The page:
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Towards a Royal academy for imams and preachers, with a global scope

Feb 22,2018 - Last updated at Feb 22,2018

What passed unnoticed when the Tawjihi results were announced on Saturday is the fact that the number of regular Sharia students who sat the national test was just 46, compared, for example, with around 39,000 in the literary stream, apart from home-study students.

This is a shocking fact in a country that has been spearheading the Islamic world's drive to clarify the truth about Islam through a series of initiatives, including the landmark Amman Message of 2004.

There are more than 7,000 mosques in Jordan, along with around 3,000 Koranic after-school centres, with a shortage in imams estimated last year at 3,500. And among those who take the pulpits for Friday sermons, there is a significant number who do not reflect the spirit of Amman Message and still promote a message of isolationism, rejection of others and, to various degrees, extremism.

There have been attempts to address the problem, but looking at the results on the ground, they have proved futile and some of these plans have been shallow and lacking vision. We cannot, for example, raise the minimum Tawjihi average for admission to Sharia faculties to 80 per cent, like what happened last year. Simply, no student, except very few, would be interested when their average allows them to study engineering, for example.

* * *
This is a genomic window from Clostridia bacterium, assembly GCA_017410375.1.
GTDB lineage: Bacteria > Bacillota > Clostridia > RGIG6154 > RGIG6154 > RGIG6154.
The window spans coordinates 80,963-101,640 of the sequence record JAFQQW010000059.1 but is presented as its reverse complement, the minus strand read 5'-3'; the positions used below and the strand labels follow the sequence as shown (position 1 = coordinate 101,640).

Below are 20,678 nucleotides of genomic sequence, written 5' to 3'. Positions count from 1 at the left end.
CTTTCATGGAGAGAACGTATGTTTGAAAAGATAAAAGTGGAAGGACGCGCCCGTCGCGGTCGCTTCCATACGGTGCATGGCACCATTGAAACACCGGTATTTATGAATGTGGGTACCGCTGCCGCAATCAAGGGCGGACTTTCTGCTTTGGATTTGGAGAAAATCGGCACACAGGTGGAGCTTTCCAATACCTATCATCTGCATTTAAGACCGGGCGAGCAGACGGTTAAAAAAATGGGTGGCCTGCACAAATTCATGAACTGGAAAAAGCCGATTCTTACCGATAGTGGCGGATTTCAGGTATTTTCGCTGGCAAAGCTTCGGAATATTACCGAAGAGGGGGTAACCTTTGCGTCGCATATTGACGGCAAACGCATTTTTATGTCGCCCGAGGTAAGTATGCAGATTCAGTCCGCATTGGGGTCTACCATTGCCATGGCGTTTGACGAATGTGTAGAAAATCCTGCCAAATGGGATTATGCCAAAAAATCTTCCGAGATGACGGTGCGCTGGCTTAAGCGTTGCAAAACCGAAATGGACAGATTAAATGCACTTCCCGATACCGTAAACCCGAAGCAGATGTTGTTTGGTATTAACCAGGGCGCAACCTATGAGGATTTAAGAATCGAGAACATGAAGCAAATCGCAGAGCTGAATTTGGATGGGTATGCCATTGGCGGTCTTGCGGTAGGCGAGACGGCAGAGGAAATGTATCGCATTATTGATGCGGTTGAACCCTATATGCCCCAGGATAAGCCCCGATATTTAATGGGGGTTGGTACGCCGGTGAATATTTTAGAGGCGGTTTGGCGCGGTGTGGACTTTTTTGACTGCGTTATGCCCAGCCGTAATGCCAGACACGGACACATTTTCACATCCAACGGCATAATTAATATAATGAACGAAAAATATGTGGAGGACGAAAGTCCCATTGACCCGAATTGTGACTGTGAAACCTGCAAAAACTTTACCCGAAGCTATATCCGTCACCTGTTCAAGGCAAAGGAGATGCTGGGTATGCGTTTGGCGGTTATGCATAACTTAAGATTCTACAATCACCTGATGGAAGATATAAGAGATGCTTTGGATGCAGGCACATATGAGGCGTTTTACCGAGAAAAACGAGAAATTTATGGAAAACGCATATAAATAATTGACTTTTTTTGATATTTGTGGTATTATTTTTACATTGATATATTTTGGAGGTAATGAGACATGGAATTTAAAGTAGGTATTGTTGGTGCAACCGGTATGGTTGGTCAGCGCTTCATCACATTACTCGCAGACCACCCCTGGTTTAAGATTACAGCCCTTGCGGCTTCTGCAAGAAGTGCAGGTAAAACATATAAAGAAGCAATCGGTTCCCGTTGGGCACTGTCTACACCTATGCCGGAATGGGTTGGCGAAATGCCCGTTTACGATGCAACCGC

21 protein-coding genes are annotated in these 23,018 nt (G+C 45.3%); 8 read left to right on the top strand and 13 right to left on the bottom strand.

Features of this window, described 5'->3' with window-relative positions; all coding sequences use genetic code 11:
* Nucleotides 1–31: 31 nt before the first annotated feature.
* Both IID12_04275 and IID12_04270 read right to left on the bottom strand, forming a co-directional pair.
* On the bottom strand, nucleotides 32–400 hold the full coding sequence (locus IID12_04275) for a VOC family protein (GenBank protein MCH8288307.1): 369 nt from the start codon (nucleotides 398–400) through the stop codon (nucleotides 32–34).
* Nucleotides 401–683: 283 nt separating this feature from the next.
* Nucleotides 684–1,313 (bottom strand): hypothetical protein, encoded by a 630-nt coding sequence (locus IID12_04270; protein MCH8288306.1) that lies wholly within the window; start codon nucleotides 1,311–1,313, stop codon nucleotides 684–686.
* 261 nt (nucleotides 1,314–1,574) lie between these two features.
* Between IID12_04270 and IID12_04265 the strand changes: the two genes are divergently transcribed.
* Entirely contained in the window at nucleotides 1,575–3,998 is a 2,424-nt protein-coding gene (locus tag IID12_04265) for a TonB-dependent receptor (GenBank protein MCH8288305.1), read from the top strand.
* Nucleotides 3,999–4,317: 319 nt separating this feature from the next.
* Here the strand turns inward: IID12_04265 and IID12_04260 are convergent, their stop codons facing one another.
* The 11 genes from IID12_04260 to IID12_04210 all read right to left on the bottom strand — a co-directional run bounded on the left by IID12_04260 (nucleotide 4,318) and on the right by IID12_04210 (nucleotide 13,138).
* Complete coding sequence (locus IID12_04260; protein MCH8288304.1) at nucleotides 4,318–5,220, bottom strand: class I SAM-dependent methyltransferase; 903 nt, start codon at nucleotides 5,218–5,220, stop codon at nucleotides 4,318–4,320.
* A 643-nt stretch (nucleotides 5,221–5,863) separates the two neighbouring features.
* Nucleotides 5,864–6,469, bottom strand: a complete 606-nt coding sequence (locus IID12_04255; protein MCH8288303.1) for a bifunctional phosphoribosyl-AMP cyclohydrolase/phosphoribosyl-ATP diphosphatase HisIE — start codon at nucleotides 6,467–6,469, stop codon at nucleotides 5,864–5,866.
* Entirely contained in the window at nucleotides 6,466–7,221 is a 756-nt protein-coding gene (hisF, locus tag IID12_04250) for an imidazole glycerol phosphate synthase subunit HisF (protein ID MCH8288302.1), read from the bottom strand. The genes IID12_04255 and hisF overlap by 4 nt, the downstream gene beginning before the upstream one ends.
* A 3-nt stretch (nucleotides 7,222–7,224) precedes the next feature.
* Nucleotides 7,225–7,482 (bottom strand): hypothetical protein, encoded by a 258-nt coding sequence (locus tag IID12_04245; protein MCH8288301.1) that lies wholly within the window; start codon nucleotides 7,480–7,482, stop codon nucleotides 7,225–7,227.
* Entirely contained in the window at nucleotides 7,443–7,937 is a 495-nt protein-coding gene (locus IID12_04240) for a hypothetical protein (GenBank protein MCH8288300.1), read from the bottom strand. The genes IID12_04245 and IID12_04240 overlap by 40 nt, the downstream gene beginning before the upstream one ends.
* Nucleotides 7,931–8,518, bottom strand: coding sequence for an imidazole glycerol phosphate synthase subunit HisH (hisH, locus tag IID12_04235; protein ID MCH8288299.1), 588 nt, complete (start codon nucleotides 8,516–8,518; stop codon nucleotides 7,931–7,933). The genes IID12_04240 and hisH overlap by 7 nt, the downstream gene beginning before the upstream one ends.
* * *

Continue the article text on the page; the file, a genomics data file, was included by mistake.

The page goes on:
Social prestige, good financial compensation and incentives are key words if we seek a plan that would encourage excelling school leavers to join a programme to prepare imams and preachers, not only to fill the vacancies locally, but also to serve as ambassadors of Jordan and true Islam in other countries across the globe to preach the values of Amman Message.

A Royal academy, if planned well and run by the right people, could make a huge difference, taking into consideration that it should be attractive enough to lure students to take this career path. For a start, study at the college, which is supposed to offer a four-year major, should be totally free of charge for students who achieve, say, above 90 per cent in Tawjihi. A monthly allowance as pocket money and dormitories for students coming from remote areas would add to the appeal of the idea. In return, candidates should be aware that they cannot graduate without mastering English and another language of choice, in partnership with international language centres. It could also be easy to arrange for seniors to spend a year in a Muslim community somewhere in the world, depending on the language he has learnt.

After graduation, the imams should do one year of work under the direct supervision of the academy's staff and if they prove qualified enough to represent Jordan, they could be sent on secondments to Muslim communities abroad, where exposure to other cultures, including non-Muslim, is prone to change their perspectives of life and render them universal citizens more apt to accept others. Let alone that they will be making enough money to lead a decent life and build families when they return home to lead congregations.

In the final outcome, these ambassadors will be an integral part of the leadership model Jordan has exhibited over the past decades.


The writer is the deputy chief editor of The Jordan Times

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